Filmed in Buenos Aires for about half a million dollars, combining
international actors with local performers and some people who seem not to
have acted before at all, Dying God is essentially a creature movie about sort of an
Amazon version of Sasquatch, called the Kurupi, who is loose and on a murder
spree in Buenos Aires one summer. His prey consists of the city's hookers.
And no, it's not pronounced "Crappy." It's COOR-oo-pee.
I suggest you call him Mr. Kurupi.
The monster is the last of his race, and he is accompanied by an Indian
shaman, who is the very last member of the tribe that once worshipped the
Kurupis as gods. The shaman has no reason to be in the story other than to get
captured and provide plot exposition before he dies. After all, how else could
anyone know the back story of inarticulate monsters worshipped by a Stone Age tribe
unless there is one chatty tribesman left? It seems that the monster is
dying and knows it. Before he passes on he must mate with a human woman to
insure the survival of his species. Unfortunately, that mating process is a
rather unfortunate one for the humans involved, since Kurupi's giant penis and
its vast quantity of ejaculate will kill any infertile woman, automatically
exploding her womb from the inside. (The police seem surprised by this, but I
thought every guy had this problem. I guess it's just me and Kurupi.) I'm not sure why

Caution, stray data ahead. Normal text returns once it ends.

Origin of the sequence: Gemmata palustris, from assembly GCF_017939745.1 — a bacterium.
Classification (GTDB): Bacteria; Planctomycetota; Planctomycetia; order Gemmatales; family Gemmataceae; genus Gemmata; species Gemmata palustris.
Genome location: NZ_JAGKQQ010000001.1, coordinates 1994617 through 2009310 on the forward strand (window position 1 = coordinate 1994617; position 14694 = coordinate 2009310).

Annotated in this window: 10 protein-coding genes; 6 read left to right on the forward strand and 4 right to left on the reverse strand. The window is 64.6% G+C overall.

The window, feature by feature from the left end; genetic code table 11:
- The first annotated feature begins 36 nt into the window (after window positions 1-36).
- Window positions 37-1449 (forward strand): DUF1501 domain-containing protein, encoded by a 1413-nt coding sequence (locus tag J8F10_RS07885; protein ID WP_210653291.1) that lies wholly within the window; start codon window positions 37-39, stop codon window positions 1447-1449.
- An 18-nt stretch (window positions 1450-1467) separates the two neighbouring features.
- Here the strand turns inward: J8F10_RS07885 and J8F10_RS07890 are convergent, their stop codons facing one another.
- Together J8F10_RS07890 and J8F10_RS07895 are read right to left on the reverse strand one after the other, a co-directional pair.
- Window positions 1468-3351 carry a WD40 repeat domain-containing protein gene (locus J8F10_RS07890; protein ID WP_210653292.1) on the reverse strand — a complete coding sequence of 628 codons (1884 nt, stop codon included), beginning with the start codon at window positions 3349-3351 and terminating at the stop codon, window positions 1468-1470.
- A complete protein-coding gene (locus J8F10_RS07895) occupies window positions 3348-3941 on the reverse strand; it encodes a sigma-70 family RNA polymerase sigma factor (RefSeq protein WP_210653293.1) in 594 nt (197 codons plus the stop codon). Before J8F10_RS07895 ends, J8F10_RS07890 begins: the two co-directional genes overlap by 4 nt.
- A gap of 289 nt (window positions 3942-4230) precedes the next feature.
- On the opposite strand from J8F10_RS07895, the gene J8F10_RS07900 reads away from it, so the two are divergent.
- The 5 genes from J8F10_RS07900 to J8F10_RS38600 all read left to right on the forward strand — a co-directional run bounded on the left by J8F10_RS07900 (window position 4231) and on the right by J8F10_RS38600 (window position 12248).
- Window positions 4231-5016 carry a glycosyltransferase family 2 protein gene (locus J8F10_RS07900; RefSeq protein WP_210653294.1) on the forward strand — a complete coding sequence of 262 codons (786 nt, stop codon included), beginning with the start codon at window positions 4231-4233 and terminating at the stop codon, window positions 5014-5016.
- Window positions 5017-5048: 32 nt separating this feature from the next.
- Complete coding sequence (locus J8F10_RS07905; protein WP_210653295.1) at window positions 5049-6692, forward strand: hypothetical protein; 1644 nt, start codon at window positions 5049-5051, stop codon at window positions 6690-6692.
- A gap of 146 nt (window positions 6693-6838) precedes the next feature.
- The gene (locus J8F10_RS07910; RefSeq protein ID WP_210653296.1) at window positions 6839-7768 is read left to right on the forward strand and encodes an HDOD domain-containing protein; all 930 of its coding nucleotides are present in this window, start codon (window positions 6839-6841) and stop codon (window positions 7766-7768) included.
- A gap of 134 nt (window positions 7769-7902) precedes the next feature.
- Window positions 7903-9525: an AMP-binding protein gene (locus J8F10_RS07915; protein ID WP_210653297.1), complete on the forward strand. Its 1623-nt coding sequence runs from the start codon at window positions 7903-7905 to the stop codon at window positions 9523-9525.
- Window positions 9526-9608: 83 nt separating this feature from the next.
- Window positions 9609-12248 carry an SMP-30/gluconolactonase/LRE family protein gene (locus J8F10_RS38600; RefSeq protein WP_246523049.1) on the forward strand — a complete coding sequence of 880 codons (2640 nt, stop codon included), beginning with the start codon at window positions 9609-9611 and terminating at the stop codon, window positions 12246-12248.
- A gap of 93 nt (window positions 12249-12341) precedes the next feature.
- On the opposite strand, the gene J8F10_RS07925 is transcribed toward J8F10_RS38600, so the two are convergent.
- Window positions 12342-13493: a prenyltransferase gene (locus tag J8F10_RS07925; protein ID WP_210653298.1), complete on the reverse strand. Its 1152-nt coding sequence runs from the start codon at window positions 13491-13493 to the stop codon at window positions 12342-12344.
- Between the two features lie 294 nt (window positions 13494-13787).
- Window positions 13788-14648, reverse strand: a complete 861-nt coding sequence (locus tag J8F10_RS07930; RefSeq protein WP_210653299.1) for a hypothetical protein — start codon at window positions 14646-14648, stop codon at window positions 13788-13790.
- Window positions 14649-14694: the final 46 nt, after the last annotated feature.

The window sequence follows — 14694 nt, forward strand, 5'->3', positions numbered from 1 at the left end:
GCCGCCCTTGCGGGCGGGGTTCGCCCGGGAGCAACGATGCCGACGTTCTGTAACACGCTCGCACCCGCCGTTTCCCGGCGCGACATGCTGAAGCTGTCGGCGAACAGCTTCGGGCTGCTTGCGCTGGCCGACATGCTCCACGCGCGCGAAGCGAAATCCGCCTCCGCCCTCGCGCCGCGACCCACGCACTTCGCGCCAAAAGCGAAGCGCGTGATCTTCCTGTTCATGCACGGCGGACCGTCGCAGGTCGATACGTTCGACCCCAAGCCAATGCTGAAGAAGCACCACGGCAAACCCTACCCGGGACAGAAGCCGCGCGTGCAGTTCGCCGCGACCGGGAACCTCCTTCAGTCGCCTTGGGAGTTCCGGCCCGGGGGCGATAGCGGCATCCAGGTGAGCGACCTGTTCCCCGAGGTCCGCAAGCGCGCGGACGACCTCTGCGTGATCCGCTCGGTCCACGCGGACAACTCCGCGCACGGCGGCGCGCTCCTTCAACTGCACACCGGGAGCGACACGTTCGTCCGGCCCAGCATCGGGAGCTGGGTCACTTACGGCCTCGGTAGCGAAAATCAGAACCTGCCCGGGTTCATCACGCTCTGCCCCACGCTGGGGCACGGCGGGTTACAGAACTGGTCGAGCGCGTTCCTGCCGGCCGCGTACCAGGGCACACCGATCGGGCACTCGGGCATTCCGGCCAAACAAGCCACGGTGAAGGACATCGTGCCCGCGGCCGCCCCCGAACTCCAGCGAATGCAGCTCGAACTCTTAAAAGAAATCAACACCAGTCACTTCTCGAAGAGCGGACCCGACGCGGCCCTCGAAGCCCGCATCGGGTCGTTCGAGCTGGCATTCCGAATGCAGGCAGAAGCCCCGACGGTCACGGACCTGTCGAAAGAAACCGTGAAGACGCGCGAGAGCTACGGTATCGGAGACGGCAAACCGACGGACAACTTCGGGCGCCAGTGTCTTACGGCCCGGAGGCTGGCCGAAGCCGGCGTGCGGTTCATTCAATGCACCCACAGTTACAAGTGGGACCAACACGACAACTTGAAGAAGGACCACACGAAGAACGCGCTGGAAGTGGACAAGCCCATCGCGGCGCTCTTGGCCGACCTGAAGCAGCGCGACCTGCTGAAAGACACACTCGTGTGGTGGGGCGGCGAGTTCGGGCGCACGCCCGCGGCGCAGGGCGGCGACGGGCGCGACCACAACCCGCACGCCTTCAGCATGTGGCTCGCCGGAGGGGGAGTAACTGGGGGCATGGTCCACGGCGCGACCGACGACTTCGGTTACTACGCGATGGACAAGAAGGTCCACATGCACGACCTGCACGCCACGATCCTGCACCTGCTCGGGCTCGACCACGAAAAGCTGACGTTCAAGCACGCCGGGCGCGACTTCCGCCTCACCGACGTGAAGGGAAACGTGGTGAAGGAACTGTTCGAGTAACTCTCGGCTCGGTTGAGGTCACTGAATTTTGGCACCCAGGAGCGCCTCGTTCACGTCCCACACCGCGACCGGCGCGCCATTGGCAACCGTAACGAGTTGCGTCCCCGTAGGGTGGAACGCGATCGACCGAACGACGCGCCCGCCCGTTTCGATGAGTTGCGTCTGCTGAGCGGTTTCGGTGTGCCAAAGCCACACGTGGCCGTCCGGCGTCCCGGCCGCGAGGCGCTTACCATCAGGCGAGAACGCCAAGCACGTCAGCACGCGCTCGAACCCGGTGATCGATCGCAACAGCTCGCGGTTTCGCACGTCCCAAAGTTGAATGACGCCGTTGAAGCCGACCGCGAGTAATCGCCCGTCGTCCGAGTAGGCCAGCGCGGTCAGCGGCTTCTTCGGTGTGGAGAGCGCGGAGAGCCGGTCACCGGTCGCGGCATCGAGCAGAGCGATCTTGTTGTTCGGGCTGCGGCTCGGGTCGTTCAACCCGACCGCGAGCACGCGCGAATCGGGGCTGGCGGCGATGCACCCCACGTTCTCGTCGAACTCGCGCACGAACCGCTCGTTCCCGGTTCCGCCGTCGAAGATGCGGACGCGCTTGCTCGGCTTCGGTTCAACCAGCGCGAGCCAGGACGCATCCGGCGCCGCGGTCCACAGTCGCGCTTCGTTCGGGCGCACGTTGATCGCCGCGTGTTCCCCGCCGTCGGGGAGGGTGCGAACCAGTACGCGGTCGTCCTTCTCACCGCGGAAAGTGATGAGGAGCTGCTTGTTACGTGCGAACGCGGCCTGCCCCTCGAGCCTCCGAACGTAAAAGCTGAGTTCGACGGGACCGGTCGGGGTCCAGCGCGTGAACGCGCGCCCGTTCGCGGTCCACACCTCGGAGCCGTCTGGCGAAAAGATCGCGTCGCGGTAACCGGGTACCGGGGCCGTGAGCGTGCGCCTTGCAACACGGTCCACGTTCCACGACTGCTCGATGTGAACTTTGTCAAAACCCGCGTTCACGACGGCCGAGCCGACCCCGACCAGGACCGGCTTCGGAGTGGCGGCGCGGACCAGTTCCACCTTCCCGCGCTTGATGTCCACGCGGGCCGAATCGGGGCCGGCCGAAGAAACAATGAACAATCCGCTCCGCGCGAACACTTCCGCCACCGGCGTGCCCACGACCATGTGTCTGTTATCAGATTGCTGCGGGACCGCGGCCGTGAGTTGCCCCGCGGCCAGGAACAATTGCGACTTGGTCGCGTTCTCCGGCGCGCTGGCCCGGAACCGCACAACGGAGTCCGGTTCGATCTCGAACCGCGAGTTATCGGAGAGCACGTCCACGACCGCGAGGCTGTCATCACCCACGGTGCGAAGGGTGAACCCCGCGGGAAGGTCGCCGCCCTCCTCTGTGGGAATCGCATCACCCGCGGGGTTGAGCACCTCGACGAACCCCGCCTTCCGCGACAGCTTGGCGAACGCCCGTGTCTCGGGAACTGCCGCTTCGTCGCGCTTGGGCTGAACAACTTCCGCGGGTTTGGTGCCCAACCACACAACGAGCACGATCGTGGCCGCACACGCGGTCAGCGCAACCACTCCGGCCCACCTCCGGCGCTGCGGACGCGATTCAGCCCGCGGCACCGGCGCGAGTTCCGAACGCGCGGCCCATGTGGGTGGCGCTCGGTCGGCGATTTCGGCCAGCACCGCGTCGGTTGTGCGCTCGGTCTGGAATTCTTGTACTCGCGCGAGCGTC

the same process does not kill fertile women but, well, it just doesn't. It
just hurts a real lot. On the other hand, it hurts a lot less than the
eventual delivery process used by Mr. Kurupi on women who bring the baby to
term. Since there are no more of his race, he's the designated obstetrician
and has to employ some kind of a makeshift bare-handed Caesarian technique. Imagine
Mola Ram delivering a baby, and you'll have the general idea.
The most prominent stars of the film are two Americans. James Horan plays
the cynical corrupt cop who is trying to solve the murder cases, and
wheelchair-bound Lance Henriksen plays the kingpin of the Buenos Aires
prostitution scene. Other international performers include former American
porn star Misty Mundae (now known as Erin Brown), and the French actress
Agathe de la Boulaye, who plays Henriksen's mute stepdaughter and bodyguard.
I don't normally notice the quality of the acting in a film unless it is
either brilliant or very bad. I noticed it in this case for the latter
reason. The performances from the locals, who take all the minor roles, are so
bad as to tear down the fourth wall entirely and constantly remind one that
it's just a movie - a bad, low budget B movie.
Here is a sample.
Of course, the acting is a pretty good match for the script, the concept,
and the special effects. Check out this battle between Henriksen's bodyguard
and Mr. Kurupi:
The scene looks comical as is, but is absolutely hilarious when you see it in
context, because the Kurupi has survived a hail of bullets which would have
felled The Incredible Hulk and has just ripped off a man's head with his bare
hands, when Agathe de la Boulaye decides that she's not going to run, but is
going to go mano-a-mano with the giant-schlonged monster. Needless to say, she
ends up in his secret mating lair where she is to be groomed for future Kurupi
And so it goes until the final showdown in which every main character is
killed ... but ... stumbling from the Kurupi's semi-secret lair is a pregnant
human woman ...
The author Graham Greene once noted that he found baseless optimism more
poignant and appalling than despair. Since the writer/director's ending for
this film anticipates that people will be clamoring for a sequel, Greene must be wincing in the afterlife.
There is quite a bit of nudity, and not just from the Kurupi, although the
monster provided the only lower-body action. The women provided breasts only.